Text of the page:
The surprising effects of American TV on global viewers
As a dominant cultural export, American television is often the first exposure to American ideals and the English language for many people throughout the world. Yet, American television is flawed, and, it represents race, class, and gender in ways that many find unfair and unrealistic. What happens, then, when people who grew up on American television decide to come to the United States? What do they expect to find, and what do they actually find?
In America, As Seen on TV, Clara E. Rodríguez surveys international college students and foreign nationals working or living in the US to examine the impact of American television on their views of the US and on their expectations of life in the United States. She finds that many were surprised to learn that America is racially and economically diverse, and that it is not the easy-breezy, happy endings culture portrayed in the media, but a work culture. The author also surveys US-millennials about their consumption of US TV and finds that both groups share the sense that American TV does not accurately reflect racial/ethnic relations in the US as they have experienced them. However, the groups differ on how much they think US TV has influenced their views on sex, smoking and drinking.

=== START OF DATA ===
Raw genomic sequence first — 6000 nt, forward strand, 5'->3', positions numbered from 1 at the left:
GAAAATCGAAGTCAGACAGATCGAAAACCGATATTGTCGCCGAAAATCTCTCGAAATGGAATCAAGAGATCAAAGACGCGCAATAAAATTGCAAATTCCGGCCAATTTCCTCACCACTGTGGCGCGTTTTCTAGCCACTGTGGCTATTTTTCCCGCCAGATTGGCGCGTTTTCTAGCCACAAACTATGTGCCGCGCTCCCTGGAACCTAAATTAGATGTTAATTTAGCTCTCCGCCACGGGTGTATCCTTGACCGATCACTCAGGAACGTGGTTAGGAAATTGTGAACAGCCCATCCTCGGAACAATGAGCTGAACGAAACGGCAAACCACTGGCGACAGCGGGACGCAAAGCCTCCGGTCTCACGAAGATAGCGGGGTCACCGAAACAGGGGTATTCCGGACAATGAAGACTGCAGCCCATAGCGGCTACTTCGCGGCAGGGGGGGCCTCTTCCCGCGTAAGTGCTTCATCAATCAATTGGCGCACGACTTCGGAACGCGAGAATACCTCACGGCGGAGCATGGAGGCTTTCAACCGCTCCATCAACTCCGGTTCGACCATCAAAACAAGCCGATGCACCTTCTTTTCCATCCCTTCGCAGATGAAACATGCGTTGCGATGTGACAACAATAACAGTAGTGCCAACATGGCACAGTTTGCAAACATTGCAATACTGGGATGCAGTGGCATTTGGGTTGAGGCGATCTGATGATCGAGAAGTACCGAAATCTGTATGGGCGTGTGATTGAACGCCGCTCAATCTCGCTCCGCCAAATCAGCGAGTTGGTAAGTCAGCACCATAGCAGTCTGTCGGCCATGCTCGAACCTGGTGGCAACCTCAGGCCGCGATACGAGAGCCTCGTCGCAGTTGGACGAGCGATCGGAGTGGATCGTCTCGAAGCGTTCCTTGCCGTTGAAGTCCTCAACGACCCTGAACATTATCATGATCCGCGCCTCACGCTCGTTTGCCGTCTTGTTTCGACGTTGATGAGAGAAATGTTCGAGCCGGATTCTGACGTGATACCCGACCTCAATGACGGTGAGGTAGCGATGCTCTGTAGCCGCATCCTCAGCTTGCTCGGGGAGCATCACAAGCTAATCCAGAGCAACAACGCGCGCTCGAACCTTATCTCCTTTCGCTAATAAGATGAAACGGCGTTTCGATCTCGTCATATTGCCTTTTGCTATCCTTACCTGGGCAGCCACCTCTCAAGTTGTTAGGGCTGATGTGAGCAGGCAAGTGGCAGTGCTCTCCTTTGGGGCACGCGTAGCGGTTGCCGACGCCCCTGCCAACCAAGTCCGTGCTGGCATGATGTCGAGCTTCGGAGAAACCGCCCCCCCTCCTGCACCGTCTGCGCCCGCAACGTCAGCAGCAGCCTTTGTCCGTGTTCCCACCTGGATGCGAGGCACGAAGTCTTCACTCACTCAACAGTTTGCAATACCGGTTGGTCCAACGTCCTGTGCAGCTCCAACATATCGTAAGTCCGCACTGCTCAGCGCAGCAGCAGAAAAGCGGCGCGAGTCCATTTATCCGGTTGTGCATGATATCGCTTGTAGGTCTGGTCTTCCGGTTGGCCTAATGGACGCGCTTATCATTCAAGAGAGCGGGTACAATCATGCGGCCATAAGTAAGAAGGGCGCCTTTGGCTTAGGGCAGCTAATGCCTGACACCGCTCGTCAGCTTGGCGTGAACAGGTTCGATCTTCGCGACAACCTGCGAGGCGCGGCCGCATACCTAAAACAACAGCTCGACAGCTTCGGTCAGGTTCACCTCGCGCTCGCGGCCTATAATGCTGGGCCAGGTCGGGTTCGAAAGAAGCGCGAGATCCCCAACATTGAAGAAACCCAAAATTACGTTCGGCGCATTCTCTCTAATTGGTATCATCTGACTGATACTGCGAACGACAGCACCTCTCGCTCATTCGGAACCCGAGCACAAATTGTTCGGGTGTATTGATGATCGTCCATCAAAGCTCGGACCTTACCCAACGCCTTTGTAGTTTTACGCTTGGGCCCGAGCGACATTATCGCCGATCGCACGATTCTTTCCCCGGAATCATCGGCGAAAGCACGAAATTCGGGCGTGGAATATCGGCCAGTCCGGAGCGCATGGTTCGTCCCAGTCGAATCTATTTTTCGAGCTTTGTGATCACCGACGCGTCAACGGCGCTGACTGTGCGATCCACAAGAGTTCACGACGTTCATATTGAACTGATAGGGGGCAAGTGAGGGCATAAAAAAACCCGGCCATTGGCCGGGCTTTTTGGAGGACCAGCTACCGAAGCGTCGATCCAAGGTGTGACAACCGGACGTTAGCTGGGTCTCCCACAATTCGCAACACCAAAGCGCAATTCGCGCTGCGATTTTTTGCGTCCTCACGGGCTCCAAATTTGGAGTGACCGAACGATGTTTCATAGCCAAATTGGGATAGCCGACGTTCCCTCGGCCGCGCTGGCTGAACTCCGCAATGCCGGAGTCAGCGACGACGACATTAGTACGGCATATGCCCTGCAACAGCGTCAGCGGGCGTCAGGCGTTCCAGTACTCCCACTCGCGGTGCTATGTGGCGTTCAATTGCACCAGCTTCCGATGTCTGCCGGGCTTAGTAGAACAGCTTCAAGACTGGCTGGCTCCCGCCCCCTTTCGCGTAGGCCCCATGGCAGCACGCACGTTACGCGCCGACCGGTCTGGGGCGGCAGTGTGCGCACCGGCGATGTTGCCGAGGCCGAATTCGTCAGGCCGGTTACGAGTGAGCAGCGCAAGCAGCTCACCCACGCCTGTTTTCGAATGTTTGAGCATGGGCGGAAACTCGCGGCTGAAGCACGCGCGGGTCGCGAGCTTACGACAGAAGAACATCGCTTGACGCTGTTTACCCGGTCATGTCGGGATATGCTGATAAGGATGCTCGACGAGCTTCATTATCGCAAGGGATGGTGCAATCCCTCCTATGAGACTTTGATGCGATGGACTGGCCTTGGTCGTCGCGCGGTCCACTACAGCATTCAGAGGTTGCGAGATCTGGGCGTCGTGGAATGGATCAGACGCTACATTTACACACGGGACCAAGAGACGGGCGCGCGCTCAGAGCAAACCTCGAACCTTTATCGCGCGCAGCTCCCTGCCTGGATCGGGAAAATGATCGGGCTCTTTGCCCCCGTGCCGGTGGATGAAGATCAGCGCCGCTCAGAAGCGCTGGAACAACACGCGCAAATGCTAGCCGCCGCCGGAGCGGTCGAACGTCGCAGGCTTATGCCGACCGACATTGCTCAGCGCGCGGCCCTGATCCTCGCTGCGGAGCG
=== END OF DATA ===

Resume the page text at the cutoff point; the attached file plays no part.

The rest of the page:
America, As Seen on TV explores the surprising effects of TV on global viewers and the realities they and US millennials actually experience in the US.